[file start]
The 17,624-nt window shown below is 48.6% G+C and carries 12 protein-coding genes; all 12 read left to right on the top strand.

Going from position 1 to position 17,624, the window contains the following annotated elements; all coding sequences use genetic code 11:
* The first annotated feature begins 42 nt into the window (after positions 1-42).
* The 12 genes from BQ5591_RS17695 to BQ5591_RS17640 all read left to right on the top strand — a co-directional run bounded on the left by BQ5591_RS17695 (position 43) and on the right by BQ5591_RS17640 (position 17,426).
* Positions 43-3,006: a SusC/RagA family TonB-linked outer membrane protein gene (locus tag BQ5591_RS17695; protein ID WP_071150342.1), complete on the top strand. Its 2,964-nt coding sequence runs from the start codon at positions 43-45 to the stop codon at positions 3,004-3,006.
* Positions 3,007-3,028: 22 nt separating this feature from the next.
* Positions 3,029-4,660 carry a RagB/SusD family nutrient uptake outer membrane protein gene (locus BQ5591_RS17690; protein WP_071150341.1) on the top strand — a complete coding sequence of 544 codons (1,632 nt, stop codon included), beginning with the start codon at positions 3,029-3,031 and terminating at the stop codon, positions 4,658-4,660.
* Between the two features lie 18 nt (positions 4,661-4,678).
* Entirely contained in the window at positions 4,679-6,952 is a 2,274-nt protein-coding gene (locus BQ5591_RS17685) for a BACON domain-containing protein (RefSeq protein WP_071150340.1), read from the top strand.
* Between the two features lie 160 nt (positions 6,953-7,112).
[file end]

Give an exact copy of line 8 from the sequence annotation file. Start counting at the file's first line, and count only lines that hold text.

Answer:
* Between the two features lie 18 nt (positions 4,661-4,678).